?\1+:{:}$%  Input is expected to be on the stack at program start, so +3 bytes for the -v flag. Try it online! ## Jellyfish, 12 10 bytes p\~~|1 >i  Takes input from STDIN and outputs to STDOUT. Try it online! Martin Ender saved 2 bytes, thanks! ## Explanation  \~~| >i  This part is one function that uses the input value in its definition.  ~|  This ~-cell is given a function, so it flips its arguments: its produces the binary function "left argument modulo (|) right argument". The built-in modulo function in Jellyfish takes its arguments in the reverse order.  ~~| i  This ~-cell is given a value and a function, so it does partial application: it produces the binary function "input (i) modulo right argument". Let's call that function f.  \~~| >i  The \-cell is given two functions, so it does iteration: it produces the unary function "increment (>) until the function f applied to previous and current values gives a truthy (nonzero) result, then return current value". This means that the argument is incremented until it doesn't divide the input. p\~~|1 >i  Finally, we apply this function to the initial value 1 and print the result with p. ## Pyke, 5 bytes 1D.f%  Try it here! 1D.f - first number after 1 where % - i%input != 0  # Beeswax, 19 bytes  >~P~q {~b"%g<~1fT_  Try it online! Example, using 3 as value  lstack gstack print _ [0,0,0] [] create bee T [0,0,3] enter number f [3] push top lstack value on gstack 1 [0,0,1] push 1 on lstack ~ [0,1,0] swap lstack 1st and 2nd g< [0,1,3] push gstack 1st on lstack % [0,1,0] lstack 1st = 1st % 2nd " if lstack 1st > 0 skip next, else don’t skip b redirect to upper left > redirect to right ~ [0,0,1] swap lstack 1st and 2nd P [0,0,2] increment lstack 1st ~ [0,2,0] swap lstack 1st and 2nd q redirect to lower right < redirect to left g [0,2,3] push gstack 1st on lstack % [0,2,1] lstack 1st = 1st % 2nd " lstack 1st > 0 → skip next ~ [0,1,2] swap lstack 1st and 2nd { "2" print lstack 1st to STDOUT end program  # Java 8, 44 + 2 = 46 bytes int m(int x,int y){return x%++y>0?y:m(x,y);}  Recursive solution which requires an extra ,1 when calling. Call with m(x,1). • Is the +2 for the parameter required? I use a recursive method as well sometimes, but usually I haven't included the parameter input (usually 0 or 1) in the byte-count. Is there a rule for this? – Kevin Cruijssen Mar 24 '17 at 8:35 • @KevinCruijssen It's outside of a standard call, so yes, I would consider it necessary. I do not know if there is any "rule" for this, but this is the fair-play method as far as I'm concerned. – Addison Crump Mar 27 '17 at 18:08 # C, 30 bytes Recursion is your friend: f(x,i){return x%i?i:f(x,i+1);}  Call as follows: #include <stdio.h> f(x,i){return x%i?i:f(x,i+1);} int main() { for(int i = 1; i < 10; i++) { printf("f(%d, 1) = %d\n", i, f(i, 1)); } }  • I believe you have your ternary operator backwards. x%i?i:f(x,i+1) will call f(x,i+1) when x is NOT divisible by i instead of when it is. – Robert Benson Jan 5 '17 at 19:24 • @RobertBenson When x is divisible by i, x%i produces the value zero, which is interpreted as false by C, so f(x,i+1) gets called. Thus, the recursion happens as long as x is divisible by i, just as it should. But I agree, this ternary expression is mind-screwing: I wrote it the wrong way round at the first try myself... – cmaster - reinstate monica Jan 6 '17 at 9:35 • That's what I get for looking at these things while I'm trying to dig through FORTRAN code at work. Also... I might have looked at a different question just before looking at your answer... yeah... I'll use that as my excuse. :) Nice work. – Robert Benson Jan 7 '17 at 2:16 # Japt, 5 bytes @uX}a  Try it here # Ruby (C implementation), 26 bytes ->n{-(~n...0).min{|x|n%x}}  Explanation: ~n 2s-complement-bitwise-negates n, so it's equivalent for positive n to -(n+1). Let's work through with n=6. We generate a range from -7 to 0, excluding 0, and then find the minimum of that range using a custom comparison function. min expects a block that takes two arguments and returns a negative number if the first one is smaller, 0 if they're the same, and 1 if the first one is larger. Here, we're implicitly telling the block to ignore the second argument, so x is just the first element in the comparison. The block will return zero when x is the negation of a factor of n: in our n=6 example, 6%-3 is 0. When it's not, it'll be a negative number: 6%-4 is -2. So as Ruby iterates through the range, it'll do this: -7 is the first candidate for a minimum. Is -6 less than it? It passes -6 (x) and -7 (ignored) into the block, and the block returns 0 (since 6 is a factor of 6), so no. Is -5 less than it? It passes -5 in to the block and it returns a negative number, so yes. So the current candidate is -5. Is -4 less than -5? The block says yes. -3, -2, and -1 all get 0s, so -4 wins. Finally we negate the result to get 4. I'm calling this implementation-dependent since the Ruby spec would allow the sorting to be done differently, although my guess is most implementations do it this way. # TI-Basic, 17 bytes Absolutely genius to use the input as upper bound for for loop? For(I,1,Ans If not(fPart(Ans/I End I  • Ans is not an allowed I/O method. – user45941 Jan 9 '17 at 18:47 • According to who? – Timtech Jan 9 '17 at 18:50 • That didn't work when I tested with 24. – kamoroso94 Jan 30 '18 at 16:47 • @kamoroso94 Thanks for pointing that out, I had mistakenly put I/Ans instead of Ans/I but it's fixed now. – Timtech Jan 31 '18 at 4:11 # Husk, 5 bytes ←-NḊ  Try it online! The testing code prints the output for the first 100 terms. Note that the function runs in time proportional to the input value; the 1234567 case takes about 12 seconds on my machine. # MATL, 6 bytes t:\f1)  Try it online! • You need Q after t so that it works for inputs 1 and 2 – Luis Mendo Jan 4 '17 at 1:11 # Clojure, 48 Bytes (defn f[n](some #(if(>(mod n %)0)%)(range 1 n)))  # PowerShell, 26 bytes for(;!("$args"%++$i)){};$i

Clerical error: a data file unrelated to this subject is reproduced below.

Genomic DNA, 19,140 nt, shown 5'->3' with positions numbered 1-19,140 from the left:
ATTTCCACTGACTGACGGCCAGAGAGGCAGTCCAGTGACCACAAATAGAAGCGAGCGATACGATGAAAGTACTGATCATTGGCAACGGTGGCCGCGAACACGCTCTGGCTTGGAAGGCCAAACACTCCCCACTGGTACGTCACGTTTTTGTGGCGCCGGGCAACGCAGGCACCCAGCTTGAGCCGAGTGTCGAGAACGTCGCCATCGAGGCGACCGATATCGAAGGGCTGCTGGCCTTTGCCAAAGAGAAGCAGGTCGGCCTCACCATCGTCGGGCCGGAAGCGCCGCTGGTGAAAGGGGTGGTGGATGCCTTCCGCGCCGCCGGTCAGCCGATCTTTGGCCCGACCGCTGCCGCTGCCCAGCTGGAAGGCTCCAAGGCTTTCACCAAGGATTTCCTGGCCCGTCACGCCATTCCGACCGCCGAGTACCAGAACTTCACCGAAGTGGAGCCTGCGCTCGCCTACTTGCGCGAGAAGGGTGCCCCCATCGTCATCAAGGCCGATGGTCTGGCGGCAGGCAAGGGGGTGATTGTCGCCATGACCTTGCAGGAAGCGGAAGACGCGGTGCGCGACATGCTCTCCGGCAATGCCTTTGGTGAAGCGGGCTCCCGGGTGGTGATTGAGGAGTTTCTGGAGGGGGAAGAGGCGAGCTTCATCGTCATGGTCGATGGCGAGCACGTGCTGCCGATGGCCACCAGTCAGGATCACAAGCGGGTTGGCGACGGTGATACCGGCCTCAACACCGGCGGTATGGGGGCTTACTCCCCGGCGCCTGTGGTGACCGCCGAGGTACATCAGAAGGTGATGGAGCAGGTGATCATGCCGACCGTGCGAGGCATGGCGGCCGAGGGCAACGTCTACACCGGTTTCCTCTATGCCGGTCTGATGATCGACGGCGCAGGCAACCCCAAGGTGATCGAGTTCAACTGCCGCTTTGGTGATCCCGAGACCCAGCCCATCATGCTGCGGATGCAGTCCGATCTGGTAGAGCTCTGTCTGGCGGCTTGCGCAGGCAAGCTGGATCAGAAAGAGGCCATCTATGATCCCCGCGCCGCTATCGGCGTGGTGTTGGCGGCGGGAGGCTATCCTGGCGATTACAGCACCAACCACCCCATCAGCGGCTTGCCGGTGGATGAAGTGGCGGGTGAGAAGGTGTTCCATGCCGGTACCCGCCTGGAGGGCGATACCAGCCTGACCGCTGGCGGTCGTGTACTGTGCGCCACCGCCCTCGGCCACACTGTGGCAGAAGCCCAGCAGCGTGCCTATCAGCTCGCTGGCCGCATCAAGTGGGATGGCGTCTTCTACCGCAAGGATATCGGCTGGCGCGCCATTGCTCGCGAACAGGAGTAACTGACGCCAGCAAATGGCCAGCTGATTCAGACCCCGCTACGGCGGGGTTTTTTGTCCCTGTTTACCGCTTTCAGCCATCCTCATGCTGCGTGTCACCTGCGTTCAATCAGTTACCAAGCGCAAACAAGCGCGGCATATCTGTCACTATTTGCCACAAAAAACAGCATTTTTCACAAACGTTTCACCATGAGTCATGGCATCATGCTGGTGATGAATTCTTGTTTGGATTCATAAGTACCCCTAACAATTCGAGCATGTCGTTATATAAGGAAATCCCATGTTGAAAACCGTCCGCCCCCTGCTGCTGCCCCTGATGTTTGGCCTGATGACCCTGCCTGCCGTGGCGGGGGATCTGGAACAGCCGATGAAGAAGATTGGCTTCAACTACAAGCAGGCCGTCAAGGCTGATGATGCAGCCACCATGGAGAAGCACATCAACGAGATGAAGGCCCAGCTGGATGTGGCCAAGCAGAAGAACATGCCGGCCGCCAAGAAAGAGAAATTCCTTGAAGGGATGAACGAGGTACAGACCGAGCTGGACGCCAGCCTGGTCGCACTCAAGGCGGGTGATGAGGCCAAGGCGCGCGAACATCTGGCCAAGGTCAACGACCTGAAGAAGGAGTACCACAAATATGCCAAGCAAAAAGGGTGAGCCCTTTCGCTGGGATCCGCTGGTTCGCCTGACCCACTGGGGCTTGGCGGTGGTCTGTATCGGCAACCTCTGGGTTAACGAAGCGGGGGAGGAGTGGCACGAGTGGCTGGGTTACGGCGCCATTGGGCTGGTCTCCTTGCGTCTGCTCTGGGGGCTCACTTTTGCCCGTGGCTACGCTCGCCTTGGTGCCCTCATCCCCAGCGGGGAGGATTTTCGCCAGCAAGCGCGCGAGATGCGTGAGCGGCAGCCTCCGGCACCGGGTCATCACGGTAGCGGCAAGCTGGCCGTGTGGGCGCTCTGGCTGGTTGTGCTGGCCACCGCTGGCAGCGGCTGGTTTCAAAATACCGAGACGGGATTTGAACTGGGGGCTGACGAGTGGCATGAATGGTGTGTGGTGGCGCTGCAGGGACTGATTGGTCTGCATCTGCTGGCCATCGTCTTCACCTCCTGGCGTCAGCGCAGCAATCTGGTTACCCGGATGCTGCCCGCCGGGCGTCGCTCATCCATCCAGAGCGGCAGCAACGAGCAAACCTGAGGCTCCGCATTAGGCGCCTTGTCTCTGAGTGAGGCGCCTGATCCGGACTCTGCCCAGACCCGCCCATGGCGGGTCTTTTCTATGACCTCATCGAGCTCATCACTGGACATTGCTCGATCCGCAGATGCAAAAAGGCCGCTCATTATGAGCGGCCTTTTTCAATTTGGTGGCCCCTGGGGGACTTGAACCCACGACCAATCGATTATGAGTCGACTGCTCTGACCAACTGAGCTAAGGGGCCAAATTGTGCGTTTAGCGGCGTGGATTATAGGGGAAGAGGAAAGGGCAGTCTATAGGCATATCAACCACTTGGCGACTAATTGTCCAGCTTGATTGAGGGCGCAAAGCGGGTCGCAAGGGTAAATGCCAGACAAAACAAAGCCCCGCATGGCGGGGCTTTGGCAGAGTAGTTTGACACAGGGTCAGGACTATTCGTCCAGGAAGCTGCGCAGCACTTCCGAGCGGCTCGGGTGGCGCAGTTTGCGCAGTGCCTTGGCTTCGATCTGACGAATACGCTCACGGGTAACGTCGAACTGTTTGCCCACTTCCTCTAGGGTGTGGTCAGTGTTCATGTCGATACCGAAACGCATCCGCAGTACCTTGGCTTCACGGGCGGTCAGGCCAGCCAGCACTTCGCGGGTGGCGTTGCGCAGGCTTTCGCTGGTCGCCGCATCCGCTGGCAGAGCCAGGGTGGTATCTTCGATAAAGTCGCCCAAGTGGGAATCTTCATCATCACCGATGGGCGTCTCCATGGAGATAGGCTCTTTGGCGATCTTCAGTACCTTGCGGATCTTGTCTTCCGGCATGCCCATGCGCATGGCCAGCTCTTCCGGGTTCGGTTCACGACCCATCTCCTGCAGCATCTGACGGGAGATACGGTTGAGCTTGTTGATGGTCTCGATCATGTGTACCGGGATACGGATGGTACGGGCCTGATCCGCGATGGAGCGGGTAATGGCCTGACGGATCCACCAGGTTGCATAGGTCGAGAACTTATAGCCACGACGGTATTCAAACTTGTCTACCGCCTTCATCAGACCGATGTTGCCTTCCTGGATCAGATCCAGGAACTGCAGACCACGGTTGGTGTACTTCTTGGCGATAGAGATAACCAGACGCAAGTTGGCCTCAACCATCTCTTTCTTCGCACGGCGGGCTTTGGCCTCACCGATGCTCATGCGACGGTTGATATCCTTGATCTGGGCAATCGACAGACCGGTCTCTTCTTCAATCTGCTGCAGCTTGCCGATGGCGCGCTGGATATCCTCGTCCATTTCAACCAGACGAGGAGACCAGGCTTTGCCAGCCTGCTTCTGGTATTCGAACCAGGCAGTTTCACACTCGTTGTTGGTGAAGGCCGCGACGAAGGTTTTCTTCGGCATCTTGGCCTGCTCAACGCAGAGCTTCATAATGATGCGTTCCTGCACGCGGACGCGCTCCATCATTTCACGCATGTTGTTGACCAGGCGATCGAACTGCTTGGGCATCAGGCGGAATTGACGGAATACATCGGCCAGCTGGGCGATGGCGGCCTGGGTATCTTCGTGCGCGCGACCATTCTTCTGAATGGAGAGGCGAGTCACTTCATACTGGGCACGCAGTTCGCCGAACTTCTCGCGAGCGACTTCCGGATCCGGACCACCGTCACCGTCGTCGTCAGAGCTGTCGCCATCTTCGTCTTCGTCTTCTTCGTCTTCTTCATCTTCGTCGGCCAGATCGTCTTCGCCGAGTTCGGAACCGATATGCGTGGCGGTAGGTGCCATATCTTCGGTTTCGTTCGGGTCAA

Try it online!